January 26, 2016

Malaysian Palm Oil Company Leads by Example in Suspending Forest Clearing

Malaysian Palm Oil Company Leads by Example in Suspending Forest Clearing

Palm fruit, from whose fleshy part palm oil is derived, is a vital source of revenue for numerous poor locals across Malaysia but a drain on the environment. Photo Credit: World Bank Photo Collection

Palm oil production is an integral part of Malaysia’s economy. On second thought, make that a vital part: the country is the commodity’s second largest producer in the world, after neighboring Indonesia, producing nearly 20 billion tons of palm oil annually. The industry, which accounts for up to 6% of the country’s GDP, employs close on half a million Malaysians, affording essential jobs and incomes to numerous hard-up rural communities in the process.

Yet whereas palm oil production is a boon to many producers’ wallets, it can be a curse on the environment. As with other commodities, private profits often come before the common interest. Prudence and environmental responsibility? Bah, who needs them?

But now in a welcome development, another Malaysian palm oil company has decided to lead by good example – sort of. Jaya Tiasa Holdings Bhd, a publicly listed company that owns nearly 70,000 hectares of cultivable land in Sarawak, has pledged to leave a small part of its property untouched. That uncultivated portion of land won’t be much (a mere 280 hectares), but one has to start somewhere, doesn’t one?

The company’s reason for the decision: it wants to comply with the Singaporean agrobusiness group Wilmar International’s new policy that prohibits its suppliers from converting forests and peatlands into plantations. Wilmar launched its zero deforestation policy in 2013 after facing prolonged pressure from environmental groups and multinational consumer product companies. Its zero deforestation polices have since become common among more image-conscious palm oil producers in both Indonesia and Malaysia.

Several of them – including Indonesia’s second largest palm oil producer, Astra Agro Lestari –  came to see the light, so to speak, after the annual blights of extensive haze, such as during last summer, began to spin out of control in the wake of palm oil cultivators torching large swathes of forest and peatland. For extended periods of time, a lot of Indonesia and Malaysia, as well as all of small Singapore, were covered in impenetrable smog, which severely reduced visibility and created a host of health hazards.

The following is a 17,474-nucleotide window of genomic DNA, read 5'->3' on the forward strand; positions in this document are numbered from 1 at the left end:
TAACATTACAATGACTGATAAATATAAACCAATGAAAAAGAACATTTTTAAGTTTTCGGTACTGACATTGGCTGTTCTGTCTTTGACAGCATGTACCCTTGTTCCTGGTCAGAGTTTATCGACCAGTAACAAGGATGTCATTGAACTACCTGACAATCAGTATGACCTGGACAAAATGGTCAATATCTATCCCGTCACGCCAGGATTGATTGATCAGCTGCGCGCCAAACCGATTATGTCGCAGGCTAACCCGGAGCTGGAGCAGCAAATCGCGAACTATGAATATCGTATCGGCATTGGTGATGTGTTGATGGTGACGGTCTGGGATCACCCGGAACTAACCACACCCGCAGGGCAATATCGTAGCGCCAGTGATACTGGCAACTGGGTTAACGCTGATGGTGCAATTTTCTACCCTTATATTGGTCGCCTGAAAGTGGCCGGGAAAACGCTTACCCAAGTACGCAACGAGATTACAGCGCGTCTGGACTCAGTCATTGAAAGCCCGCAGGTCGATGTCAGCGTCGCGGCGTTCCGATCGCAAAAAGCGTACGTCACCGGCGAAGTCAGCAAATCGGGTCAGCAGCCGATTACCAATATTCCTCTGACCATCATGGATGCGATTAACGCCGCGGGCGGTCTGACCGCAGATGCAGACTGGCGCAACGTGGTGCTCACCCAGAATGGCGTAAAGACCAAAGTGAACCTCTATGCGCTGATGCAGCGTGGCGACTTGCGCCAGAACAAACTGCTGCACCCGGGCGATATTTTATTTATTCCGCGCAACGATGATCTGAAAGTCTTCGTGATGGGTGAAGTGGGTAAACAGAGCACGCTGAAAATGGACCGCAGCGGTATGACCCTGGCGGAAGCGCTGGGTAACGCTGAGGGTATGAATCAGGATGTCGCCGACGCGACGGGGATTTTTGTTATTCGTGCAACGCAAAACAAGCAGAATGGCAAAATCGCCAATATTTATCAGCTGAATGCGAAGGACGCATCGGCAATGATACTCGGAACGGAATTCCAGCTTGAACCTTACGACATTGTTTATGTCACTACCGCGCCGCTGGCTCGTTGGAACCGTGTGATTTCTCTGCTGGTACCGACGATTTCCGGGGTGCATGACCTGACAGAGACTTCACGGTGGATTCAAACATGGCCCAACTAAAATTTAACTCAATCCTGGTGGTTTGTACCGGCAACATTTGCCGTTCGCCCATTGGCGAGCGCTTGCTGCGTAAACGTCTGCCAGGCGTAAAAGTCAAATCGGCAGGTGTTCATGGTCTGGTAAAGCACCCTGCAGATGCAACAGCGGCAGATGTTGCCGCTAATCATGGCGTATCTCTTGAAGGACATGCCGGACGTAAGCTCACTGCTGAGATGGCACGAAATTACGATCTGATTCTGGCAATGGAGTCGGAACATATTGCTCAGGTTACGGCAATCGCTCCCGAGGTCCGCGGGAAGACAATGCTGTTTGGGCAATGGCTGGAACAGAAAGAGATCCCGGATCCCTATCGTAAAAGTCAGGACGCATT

In Malaysia palm oil plantations already take up some 5.23 million hectares, accounting for 15.8% of the nation’s total land area and more than 70% of its agricultural land. Over the past three decades palm oil production has been one of the biggest contributors to deforestation in the country, wreaking havoc with natural habitats across the nation. Jaya Tiasa’s decision not to clear more forest on its property won’t fix the problem of extensive deforestation in Malaysia, but it’s a step in the right direction. Here’s hoping many other local palm oil producers will follow suit.

 

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  1. There are two ways to look at this: 280 hectares is only a drop in the bucket when you are talking about an area that they control that is an enormous 70,000 hectares. In that regard it seems like a ploy for good publicity and not much else. But on the other hand, it is a step, and journeys of change begin with steps. We at the Orangutan Conservancy hope to see much more land protected by this company and other agro-growers that have promised to do more for the environment. Consumers are increasingly showing that they will pay more for a product that is grown sustainably and growers that make real efforts – not just PR moves – will ultimately end up with more global customers who demand the protection of the rainforest.

    1. Thanks for the comment, Tom!

      The (unfortunate) truth about big shifts in business and industry – especially shifts towards morality and sustainability – is that they often start with ploys for publicity or empty gestures. Legal change is great, but in a country glutted by corruption, profit margins and market share are the only things that matter. If this empty gesture is recognized and encouraged by the public, that reinforces the message that the market reacts positively to sustainability. The company may then be moved to make real gestures.
      It’s a tricky equation – there’s a line to walk between validating an empty gesture and asking for more sustainability, but reinforcing these steps is the ultimate goal.

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